Hidden rail plan uncovered: Some lines to miss out on frequent all-day services
A future rail service plan hidden away in a Rowville Rail study technical document has been uncovered by the Public Transport Users Association (PTUA).
The plan is contained in Travel Demand Modelling Draft Report for the Rowville Rail Study, and although it emphasises that the plan does “not necessarily represent the actual planned services”, PTUA President Daniel Bowen said that for the first time it gave the public a glimpse of what was planned for the future operation of their rail network.
The plan was based on the completion of the Regional Rail Link project in Melbourne’s west, and made the assumption that there would be enough trains to run services more frequently.
“The good news is the plan does include services at least every ten minutes all day on most lines. If implemented, this will make a huge difference to travel around Melbourne, making it easier to get around much of the city without long waits or relying on timetables”, said Mr Bowen.
“The bad news is that some lines miss out, including the Hurstbridge line, one of Melbourne’s busiest, the Upfield line, the Alamein line, and the Altona and Werribee lines beyond Newport.
“This is in part due to single track sections on those lines, but it’s unclear why they wouldn’t at least run frequent trains on the already duplicated parts of the line. Of course, in the longer term, single track sections need to be duplicated. Without frequent services, public transport cannot be competitive with car travel.”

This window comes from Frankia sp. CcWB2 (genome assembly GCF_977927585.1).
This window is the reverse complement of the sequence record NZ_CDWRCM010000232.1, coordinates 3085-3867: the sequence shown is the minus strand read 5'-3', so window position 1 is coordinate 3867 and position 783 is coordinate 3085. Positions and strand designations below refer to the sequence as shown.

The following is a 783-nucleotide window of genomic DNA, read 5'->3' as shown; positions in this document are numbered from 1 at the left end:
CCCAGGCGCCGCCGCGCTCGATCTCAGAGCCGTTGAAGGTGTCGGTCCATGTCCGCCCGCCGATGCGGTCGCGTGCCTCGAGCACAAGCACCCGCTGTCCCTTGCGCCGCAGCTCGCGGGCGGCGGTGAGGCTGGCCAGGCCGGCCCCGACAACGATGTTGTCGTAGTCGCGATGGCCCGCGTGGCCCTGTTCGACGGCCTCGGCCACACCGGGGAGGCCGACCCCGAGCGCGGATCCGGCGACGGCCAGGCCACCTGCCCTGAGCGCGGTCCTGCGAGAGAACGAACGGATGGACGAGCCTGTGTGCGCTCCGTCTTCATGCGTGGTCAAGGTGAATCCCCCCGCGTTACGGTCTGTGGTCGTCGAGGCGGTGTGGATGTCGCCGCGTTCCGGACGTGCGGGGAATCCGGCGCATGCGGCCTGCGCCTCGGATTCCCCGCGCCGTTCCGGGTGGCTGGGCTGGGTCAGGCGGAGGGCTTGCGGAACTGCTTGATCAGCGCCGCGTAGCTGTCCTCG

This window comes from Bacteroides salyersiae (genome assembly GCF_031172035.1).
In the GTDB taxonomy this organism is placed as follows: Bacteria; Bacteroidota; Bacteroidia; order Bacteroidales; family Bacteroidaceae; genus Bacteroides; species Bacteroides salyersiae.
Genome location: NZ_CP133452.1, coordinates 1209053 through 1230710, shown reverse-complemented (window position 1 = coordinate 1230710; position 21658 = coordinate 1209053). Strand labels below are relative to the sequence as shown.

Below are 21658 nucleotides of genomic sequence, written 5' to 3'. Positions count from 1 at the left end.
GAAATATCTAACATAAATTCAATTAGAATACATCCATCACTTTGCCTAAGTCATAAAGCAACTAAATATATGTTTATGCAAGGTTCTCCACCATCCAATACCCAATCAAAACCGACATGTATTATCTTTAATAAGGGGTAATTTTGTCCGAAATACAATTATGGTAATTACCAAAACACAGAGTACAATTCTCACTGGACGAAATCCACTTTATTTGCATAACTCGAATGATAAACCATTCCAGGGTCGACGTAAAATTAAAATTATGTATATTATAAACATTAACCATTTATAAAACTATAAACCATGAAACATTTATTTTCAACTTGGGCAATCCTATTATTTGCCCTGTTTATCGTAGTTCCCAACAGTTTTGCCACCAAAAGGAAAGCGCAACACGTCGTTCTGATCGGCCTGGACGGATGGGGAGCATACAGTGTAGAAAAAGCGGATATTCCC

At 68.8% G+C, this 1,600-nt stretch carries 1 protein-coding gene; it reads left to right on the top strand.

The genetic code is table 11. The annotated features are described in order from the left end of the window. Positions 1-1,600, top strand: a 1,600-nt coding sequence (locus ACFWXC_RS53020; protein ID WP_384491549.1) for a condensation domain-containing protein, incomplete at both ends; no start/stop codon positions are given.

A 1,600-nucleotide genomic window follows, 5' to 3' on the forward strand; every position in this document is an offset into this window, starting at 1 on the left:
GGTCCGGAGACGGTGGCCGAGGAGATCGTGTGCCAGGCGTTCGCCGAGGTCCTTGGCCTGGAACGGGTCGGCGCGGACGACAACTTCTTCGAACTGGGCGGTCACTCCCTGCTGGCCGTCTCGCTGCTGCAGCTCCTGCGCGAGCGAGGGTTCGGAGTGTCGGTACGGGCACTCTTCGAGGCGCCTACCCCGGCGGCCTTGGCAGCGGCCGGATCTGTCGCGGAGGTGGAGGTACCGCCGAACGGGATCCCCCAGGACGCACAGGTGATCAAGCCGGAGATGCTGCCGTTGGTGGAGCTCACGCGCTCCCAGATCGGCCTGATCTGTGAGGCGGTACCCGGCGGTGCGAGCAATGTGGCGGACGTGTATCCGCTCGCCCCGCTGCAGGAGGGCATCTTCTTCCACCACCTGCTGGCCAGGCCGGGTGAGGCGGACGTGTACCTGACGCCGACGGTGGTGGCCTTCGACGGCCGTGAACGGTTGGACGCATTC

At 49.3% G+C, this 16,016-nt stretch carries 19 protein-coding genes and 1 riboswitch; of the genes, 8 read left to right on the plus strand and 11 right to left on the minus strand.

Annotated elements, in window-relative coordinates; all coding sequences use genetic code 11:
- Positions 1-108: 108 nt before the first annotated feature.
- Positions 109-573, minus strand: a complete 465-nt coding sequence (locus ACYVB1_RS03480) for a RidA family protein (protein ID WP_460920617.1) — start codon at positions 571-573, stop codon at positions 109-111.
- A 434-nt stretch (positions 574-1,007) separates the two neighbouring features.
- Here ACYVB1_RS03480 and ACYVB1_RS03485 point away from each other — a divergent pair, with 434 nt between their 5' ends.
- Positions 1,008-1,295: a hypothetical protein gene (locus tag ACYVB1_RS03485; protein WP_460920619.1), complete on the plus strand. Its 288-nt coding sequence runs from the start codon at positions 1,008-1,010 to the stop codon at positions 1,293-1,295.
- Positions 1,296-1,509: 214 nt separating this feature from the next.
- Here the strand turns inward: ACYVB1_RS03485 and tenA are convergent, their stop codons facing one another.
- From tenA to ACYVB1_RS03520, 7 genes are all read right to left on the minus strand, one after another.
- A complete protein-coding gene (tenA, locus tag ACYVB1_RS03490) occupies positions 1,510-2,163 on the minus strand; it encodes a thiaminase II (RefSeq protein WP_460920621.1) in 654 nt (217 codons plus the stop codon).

Mr Bowen said that during peak hour, the plan forecast increases on most lines, including a 50% increase in Metro train services from the northern and western suburbs, a 20% increase of trains through Caulfield, and a 38% increase in trains through Clifton Hill.
“Obviously growth in peak-hour services is needed to help cut overcrowding. The question is, can they squeeze all of the capacity out of the network before they embark on huge, incredibly expensive infrastructure projects like new rail tunnels?”
The plan also for the first time reveals operating plans on the new Regional Rail Link line, currently under construction through
Melbourne’s west. It shows eight trains per hour on the Geelong line in peak, with half of those serving the new Wyndham Vale and Tarneit stations.
During off-peak, there would be trains every 15 minutes on the Geelong line, all stopping at Wyndham Vale and Tarneit.
Other regional lines would remain mostly hourly during off-peak, though trains from Melton would run every half-hour.
Mr Bowen said the establishment of Public Transport Victoria to plan and manage the network is an opportunity to make public transport planning more open and accountable, and the rail operating plan was a perfect example of this.
“Instead of it slipping out accidentally as part of a rail line study, this is precisely the type of document that should be put out before the public so they can see it and comment on it. It’s tax payers’ funds paying for all this, and the community should be able to have their say”, Mr Bowen concluded.
(Note: the above map annotations were prepared by PTUA, as an interpretation of the Rowville study notes.)
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Travel Demand Modelling Draft Report, page 41
Page 42 shows a plan that includes the proposed Rowville rail line.
Page 43 shows a plan that includes the proposed Melbourne Metro tunnel, and duplication/electrification to Melton.